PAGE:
C++11 lambda to function pointer or std::function [January 23, 2013]

I recently needed to store callbacks in a map, so I needed a proper way to get a common castable object from a lambda, so either a function pointer or an std::function.

Now, lambdas in C++ are instances of an anonymous class specifically created for each lambda object, this means that two lambdas with the same code are actually different objects.

This also means that you can't pass lambdas around without using a template because there's no lambda type.

Non capturing lambdas (the ones with nothing inside the []) can be converted to their function pointer by casting them with the corresponding signature, while capturing ones can be wrapped in std::function.

This means you can do:

auto lambda = [](int a, float b) {
  std::cout << "a: " << a << std::endl;
  std::cout << "b: " << b << std::endl;
};

auto function  = static_cast<void (*)(int, float)>(lambda);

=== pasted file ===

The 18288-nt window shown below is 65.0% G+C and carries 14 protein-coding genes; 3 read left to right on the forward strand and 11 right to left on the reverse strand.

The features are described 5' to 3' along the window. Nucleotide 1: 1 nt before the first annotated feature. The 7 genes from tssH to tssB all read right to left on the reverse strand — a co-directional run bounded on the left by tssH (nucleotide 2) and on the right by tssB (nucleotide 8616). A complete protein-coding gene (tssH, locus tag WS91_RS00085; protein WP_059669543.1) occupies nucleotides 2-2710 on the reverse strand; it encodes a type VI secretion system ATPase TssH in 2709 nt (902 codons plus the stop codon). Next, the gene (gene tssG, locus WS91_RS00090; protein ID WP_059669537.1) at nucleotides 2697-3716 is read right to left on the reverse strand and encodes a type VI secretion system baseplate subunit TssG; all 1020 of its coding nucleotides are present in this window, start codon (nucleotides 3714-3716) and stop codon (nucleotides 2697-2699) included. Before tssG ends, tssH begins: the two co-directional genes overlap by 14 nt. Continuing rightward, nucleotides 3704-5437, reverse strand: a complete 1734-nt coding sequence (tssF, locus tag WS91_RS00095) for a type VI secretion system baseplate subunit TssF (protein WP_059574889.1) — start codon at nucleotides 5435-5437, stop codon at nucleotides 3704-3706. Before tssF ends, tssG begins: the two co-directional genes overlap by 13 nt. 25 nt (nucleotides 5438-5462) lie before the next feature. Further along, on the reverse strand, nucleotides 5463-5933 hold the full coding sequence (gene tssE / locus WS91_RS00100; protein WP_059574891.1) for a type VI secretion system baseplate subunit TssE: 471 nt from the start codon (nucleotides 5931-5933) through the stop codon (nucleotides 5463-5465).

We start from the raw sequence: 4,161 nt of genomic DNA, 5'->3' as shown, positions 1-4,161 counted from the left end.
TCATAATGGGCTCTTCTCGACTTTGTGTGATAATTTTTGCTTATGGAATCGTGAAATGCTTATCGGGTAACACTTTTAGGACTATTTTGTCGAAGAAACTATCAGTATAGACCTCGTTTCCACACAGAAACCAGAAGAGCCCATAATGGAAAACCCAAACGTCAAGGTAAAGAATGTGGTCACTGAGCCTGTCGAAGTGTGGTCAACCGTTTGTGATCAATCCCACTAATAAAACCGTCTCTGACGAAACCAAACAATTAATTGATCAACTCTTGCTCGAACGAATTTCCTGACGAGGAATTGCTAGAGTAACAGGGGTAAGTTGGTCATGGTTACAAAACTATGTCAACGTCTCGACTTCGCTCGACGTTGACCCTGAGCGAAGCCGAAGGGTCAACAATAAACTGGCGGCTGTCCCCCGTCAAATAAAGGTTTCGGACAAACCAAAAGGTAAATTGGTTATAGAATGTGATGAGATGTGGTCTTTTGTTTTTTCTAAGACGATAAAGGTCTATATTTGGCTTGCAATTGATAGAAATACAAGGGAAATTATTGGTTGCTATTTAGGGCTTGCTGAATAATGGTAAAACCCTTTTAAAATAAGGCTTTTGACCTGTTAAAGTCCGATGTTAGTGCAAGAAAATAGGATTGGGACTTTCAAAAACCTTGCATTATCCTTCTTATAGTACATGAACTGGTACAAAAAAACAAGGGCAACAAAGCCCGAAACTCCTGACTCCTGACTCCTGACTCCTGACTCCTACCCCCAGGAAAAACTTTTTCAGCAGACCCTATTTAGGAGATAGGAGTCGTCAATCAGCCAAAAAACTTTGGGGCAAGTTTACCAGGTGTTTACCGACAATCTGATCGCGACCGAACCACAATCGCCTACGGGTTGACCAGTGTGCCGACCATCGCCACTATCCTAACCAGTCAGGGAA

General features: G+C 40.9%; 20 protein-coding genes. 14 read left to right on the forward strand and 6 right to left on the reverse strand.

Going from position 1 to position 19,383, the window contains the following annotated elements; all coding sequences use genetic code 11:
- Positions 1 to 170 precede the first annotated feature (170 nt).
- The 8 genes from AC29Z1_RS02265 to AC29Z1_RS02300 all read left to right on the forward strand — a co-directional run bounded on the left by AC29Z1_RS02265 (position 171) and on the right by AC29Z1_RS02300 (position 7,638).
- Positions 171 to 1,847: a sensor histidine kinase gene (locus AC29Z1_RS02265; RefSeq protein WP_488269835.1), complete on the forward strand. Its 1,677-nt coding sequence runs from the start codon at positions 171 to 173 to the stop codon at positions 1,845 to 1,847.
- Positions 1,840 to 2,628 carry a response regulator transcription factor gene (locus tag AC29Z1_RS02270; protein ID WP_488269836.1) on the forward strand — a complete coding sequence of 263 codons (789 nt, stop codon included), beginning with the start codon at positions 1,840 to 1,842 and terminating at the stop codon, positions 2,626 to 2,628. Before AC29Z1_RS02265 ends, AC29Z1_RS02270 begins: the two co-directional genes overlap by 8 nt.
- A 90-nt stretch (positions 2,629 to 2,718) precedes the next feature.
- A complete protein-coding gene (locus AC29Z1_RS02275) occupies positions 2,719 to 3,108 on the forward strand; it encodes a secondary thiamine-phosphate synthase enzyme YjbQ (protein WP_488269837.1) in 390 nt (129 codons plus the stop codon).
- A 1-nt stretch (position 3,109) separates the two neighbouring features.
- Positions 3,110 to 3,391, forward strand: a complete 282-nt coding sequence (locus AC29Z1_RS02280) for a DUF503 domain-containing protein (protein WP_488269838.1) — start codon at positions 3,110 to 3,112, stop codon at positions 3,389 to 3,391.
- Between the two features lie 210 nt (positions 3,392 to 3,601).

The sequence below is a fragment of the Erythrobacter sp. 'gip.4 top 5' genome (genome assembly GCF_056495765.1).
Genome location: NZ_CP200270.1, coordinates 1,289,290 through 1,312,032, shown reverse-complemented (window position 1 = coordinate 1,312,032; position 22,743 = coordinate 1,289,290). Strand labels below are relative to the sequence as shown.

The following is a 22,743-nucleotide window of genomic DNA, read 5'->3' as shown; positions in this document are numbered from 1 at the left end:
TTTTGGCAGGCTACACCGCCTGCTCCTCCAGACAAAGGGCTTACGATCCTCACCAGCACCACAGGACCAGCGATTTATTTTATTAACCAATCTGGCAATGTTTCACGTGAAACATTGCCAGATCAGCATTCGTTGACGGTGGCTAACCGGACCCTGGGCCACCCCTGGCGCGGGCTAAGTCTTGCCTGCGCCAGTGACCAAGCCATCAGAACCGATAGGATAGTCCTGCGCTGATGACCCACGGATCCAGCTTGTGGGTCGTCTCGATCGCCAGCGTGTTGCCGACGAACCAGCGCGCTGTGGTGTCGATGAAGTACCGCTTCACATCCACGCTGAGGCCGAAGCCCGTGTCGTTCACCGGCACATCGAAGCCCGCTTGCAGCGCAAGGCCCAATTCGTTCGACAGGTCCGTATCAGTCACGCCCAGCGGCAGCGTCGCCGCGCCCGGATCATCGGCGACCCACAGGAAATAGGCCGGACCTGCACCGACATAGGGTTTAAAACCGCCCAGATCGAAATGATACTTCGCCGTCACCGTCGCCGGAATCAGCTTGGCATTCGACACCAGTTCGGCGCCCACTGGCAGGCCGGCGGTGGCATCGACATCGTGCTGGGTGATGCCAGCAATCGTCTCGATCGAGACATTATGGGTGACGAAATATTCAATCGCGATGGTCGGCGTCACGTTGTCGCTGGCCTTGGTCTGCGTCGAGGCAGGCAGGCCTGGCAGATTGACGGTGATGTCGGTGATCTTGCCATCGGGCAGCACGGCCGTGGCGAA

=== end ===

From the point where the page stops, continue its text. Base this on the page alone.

function(23, 5.4);

auto function2 = static_cast<std::function<void(int, float)>>(lambda);
function2(23, 5.4);

And it will work properly, function being a raw pointer to the function and function2 being an std::function object.

This also means that we can cast function to a more general pointer like (void (*)()) and function2 to void* and store it in a struct and it will be subsequentially castable to a working function, knowing the types to call it with.

The issue arises when you don't know the signature of the lambda, you can only cast knowing the signature, and I didn't want to have to write the parameters twice, so here comes the solution to get the proper signature out of a lambda: